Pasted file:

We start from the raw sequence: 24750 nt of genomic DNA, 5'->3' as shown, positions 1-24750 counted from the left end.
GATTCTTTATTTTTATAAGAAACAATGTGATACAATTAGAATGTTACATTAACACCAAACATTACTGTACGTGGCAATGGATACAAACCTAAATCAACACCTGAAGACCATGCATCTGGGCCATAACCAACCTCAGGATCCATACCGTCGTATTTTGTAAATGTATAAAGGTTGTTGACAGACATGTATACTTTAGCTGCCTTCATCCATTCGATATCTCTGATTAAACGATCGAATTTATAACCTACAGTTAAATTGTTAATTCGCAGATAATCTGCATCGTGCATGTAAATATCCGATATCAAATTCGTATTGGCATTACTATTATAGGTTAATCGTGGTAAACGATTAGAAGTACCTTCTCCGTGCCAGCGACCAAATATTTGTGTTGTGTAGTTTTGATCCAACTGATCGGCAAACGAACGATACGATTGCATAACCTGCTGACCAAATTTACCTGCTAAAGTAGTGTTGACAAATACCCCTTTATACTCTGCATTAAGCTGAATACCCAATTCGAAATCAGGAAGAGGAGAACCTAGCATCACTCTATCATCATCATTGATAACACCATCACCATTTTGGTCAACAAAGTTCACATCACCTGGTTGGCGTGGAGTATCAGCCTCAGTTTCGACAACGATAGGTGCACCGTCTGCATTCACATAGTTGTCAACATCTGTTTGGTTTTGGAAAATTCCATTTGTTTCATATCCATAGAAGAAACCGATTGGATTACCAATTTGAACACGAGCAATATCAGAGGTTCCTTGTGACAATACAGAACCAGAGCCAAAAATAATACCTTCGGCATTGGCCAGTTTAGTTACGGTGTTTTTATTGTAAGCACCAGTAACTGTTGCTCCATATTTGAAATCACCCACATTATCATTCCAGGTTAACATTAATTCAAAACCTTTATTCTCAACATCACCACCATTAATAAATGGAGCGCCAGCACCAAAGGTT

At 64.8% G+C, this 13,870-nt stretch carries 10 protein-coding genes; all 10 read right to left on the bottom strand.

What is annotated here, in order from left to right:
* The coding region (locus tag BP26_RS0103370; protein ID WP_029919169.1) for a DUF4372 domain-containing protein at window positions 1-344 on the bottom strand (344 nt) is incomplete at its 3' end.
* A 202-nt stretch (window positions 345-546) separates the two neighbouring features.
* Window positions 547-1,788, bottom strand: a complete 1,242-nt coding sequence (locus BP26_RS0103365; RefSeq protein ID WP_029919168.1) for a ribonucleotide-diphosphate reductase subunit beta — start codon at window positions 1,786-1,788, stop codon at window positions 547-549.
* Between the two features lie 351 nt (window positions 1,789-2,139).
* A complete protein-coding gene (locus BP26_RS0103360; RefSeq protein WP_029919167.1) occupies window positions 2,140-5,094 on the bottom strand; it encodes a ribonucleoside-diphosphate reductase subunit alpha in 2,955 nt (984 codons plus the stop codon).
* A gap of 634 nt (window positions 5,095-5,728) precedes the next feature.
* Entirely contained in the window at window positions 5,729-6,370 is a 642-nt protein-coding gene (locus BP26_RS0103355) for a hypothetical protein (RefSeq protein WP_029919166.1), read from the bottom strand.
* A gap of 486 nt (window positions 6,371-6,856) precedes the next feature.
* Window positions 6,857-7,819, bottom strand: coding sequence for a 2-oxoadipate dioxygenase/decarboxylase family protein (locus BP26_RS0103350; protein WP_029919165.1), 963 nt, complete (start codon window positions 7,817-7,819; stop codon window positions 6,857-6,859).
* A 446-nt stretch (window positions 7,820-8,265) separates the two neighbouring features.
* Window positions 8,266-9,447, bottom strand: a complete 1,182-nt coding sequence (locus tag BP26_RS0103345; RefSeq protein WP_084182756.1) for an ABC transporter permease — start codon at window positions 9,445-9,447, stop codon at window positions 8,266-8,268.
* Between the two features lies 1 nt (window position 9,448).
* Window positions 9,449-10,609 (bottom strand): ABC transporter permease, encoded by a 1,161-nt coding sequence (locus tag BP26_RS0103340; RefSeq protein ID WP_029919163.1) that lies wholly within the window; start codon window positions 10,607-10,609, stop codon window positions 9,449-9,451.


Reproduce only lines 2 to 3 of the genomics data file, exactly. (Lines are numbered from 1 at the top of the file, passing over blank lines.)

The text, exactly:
GATTCTTTATTTTTATAAGAAACAATGTGATACAATTAGAATGTTACATTAACACCAAACATTACTGTACGTGGCAATGGATACAAACCTAAATCAACACCTGAAGACCATGCATCTGGGCCATAACCAACCTCAGGATCCATACCGTCGTATTTTGTAAATGTATAAAGGTTGTTGACAGACATGTATACTTTAGCTGCCTTCATCCATTCGATATCTCTGATTAAACGATCGAATTTATAACCTACAGTTAAATTGTTAATTCGCAGATAATCTGCATCGTGCATGTAAATATCCGATATCAAATTCGTATTGGCATTACTATTATAGGTTAATCGTGGTAAACGATTAGAAGTACCTTCTCCGTGCCAGCGACCAAATATTTGTGTTGTGTAGTTTTGATCCAACTGATCGGCAAACGAACGATACGATTGCATAACCTGCTGACCAAATTTACCTGCTAAAGTAGTGTTGACAAATACCCCTTTATACTCTGCATTAAGCTGAATACCCAATTCGAAATCAGGAAGAGGAGAACCTAGCATCACTCTATCATCATCATTGATAACACCATCACCATTTTGGTCAACAAAGTTCACATCACCTGGTTGGCGTGGAGTATCAGCCTCAGTTTCGACAACGATAGGTGCACCGTCTGCATTCACATAGTTGTCAACATCTGTTTGGTTTTGGAAAATTCCATTTGTTTCATATCCATAGAAGAAACCGATTGGATTACCAATTTGAACACGAGCAATATCAGAGGTTCCTTGTGACAATACAGAACCAGAGCCAAAAATAATACCTTCGGCATTGGCCAGTTTAGTTACGGTGTTTTTATTGTAAGCACCAGTAACTGTTGCTCCATATTTGAAATCACCCACATTATCATTCCAGGTTAACATTAATTCAAAACCTTTATTCTCAACATCACCACCATTAATAAATGGAGCGCCAGCACCAAAGGTT

At 64.8% G+C, this 13,870-nt stretch carries 10 protein-coding genes; all 10 read right to left on the bottom strand.